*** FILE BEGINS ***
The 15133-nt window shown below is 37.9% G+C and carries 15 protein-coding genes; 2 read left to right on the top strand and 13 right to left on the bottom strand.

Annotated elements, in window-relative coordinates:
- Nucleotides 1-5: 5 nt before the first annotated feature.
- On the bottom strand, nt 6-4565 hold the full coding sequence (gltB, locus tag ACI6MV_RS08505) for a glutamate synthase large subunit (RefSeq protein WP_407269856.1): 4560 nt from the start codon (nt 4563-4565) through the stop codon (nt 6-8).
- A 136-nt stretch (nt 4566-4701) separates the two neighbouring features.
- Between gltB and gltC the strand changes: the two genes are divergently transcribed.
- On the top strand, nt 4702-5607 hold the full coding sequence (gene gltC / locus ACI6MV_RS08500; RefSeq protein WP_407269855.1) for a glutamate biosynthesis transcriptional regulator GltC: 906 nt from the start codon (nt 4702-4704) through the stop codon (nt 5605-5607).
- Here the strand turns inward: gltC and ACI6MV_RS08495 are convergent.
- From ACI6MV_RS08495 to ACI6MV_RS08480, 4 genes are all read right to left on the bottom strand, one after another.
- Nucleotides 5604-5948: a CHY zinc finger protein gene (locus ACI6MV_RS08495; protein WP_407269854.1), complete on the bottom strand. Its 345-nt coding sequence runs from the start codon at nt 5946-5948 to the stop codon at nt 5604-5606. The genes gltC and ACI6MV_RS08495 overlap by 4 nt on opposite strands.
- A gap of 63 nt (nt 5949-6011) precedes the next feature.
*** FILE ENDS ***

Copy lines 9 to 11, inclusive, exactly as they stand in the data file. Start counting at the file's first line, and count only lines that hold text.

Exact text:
- From ACI6MV_RS08495 to ACI6MV_RS08480, 4 genes are all read right to left on the bottom strand, one after another.
- Nucleotides 5604-5948: a CHY zinc finger protein gene (locus ACI6MV_RS08495; protein WP_407269854.1), complete on the bottom strand. Its 345-nt coding sequence runs from the start codon at nt 5946-5948 to the stop codon at nt 5604-5606. The genes gltC and ACI6MV_RS08495 overlap by 4 nt on opposite strands.
- A gap of 63 nt (nt 5949-6011) precedes the next feature.